Well hello again. This is the week to shake off the holidays and get back down to business. The big stoppages: Industrial disputes continue to hobble the UK. London’s business districts have been hollowed out, with office occupancy down to early-Covid levels last week. That’s crippled the hospitality industry: pubs and restaurants have cut back on opening hours amid shortages of staff and customers. The boss of one of Britain’s biggest transport unions has called for broader, coordinated strikes to get the government to buckle. Union leaders are expected to meet with ministers on Monday for the highest-level talks yet on contract demands.
The big crisis: Prime Minister Rishi Sunak called for a “bold and radical approach” to end the crisis at the National Health Service, following a hastily-convened “recovery forum” at Downing Street on Saturday. The NHS’s problems run deep, with skyrocketing job staff vacancies — a Brexit hangover — just the tip of the iceberg. Bottom line, people are dying. The situation is rending the Conservative Party apart, with some senior Tories calling on the government to make a more generous pay offer to striking nurses and ambulance drivers. Sunak, though, is calling for pay restraint and says a drop in inflation is “not a given” this year. The big hustle: Westminster will be abuzz after a new Sky News investigation of how much UK MPs were able to cash in on their positions with outside engagements. Former PM Theresa May topped the list, earning some £2.5 million from various side hustles including a hefty check from Saudi Arabia. Boris Johnson could soon overtake her if he keeps up a highly-paid speaking schedule. Twenty MPs got the lion’s share of the payments — 17 of them Tories.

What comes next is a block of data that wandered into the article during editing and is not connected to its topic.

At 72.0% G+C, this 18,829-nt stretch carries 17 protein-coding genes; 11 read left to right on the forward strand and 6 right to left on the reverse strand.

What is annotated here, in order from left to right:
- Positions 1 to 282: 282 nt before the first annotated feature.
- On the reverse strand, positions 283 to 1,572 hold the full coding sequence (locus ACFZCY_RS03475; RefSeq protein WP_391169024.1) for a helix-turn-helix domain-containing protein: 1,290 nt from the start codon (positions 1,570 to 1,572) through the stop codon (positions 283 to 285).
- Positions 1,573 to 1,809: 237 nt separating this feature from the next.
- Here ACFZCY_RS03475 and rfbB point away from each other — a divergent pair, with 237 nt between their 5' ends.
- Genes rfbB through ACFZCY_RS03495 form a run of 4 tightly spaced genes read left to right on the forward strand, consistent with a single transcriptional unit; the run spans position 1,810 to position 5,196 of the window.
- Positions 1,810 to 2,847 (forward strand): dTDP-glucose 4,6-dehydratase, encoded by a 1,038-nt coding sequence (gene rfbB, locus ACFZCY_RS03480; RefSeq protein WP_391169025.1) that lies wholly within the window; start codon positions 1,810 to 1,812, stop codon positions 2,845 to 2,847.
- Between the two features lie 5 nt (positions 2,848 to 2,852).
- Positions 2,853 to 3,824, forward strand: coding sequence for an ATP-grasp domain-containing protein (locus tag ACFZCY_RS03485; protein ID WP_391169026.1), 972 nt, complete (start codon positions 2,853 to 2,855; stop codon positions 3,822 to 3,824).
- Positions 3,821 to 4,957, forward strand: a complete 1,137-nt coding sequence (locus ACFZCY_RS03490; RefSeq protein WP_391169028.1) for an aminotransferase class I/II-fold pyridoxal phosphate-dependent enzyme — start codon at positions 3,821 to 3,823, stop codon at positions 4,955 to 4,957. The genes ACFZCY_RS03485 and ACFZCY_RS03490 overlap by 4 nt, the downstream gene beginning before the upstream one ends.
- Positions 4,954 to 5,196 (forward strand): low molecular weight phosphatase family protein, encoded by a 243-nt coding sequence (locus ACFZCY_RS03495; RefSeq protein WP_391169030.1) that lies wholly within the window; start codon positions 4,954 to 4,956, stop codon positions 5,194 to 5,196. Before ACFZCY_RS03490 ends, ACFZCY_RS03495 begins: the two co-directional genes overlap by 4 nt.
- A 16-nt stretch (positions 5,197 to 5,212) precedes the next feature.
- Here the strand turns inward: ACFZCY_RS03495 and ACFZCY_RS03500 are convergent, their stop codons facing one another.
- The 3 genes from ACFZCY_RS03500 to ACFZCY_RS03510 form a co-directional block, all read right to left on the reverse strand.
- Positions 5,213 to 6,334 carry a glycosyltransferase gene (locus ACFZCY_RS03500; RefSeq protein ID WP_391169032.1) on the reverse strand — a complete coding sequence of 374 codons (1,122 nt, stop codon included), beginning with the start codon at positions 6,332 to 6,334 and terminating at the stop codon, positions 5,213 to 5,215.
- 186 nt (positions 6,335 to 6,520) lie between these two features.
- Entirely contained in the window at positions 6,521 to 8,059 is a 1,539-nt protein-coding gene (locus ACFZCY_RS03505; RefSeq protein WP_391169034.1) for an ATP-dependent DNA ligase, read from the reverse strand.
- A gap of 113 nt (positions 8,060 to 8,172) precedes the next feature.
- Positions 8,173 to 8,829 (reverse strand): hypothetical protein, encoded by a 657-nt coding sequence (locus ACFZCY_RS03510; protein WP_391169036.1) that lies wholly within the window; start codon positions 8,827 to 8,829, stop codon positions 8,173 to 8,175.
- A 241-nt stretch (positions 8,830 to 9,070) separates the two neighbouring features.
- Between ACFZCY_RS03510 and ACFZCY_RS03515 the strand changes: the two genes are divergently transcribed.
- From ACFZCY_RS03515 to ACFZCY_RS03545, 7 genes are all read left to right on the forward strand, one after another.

The big earnings: Somehow, amid the gloomiest of Christmas seasons, the British consumer still spent money. Next and B&M European Value Retail started the ball rolling on Thursday, but this week will be key as Sainsbury, Tesco, Asos and Marks & Spencer all report. Whether shoppers’ ebullience carries on into the new year is another question, says Leonard Kehnscherper and Charles Capel. The big data: Friday’s growth data for November is expected to confirm the UK is in what Bloomberg Economics calls “a protracted, albeit mild, recession.” GDP likely shrank, and may stay in negative territory through September. Meanwhile, inflation seems to have peaked in the US, in the eurozone, and also in the UK? Forecasts for producer prices, also due Friday, point to another sizeable decline from levels of mid-2022 — even if Sunak isn’t convinced. The big bookings: 2023 is the year where the post-Covid travel itch will really be scratched, and maybe airports and airlines start to cope a bit better as well. Ryanair, Europe’s biggest discount airline, raised its profit target after a strong Christmas period. At the other end of the price scale, check out a baker’s dozen of the latest swanky hotel offerings in Europe. The big release: Prince Harry is grabbing headlines and booksellers are stocking up on his memoir, “Spare,” to be published on Tuesday, Helen Chandler-Wilde reports. The 416-page tell-all from Penguin Random House already ranks first on Barnes & Noble’s online best-seller list in the US, and No. 1 on Amazon.com’s list in the US and the UK on the strength of pre-orders. It’s climbing the charts at Waterstone’s as well. A series of salacious leaks and high-profile interviews are driving reader interest.
ICYM our Big Take: Many of Wall Street’s army of strategists missed the call on the great crash of 2022. But they’re suiting up again to take another stab. Hard landing, soft landing, global recession, China reopening…you can read all about it here. The ink is barely dry on forecasts and the outlook is already being confounded by the great European energy crisis that wasn’t. And finally, major cities have looked for ways to reduce traffic jams and air pollution, often with fees that make it costly to drive downtown. But London is taking it a step further, as Eric Roston and Feargus O’Sullivan explain on our Big Take podcast.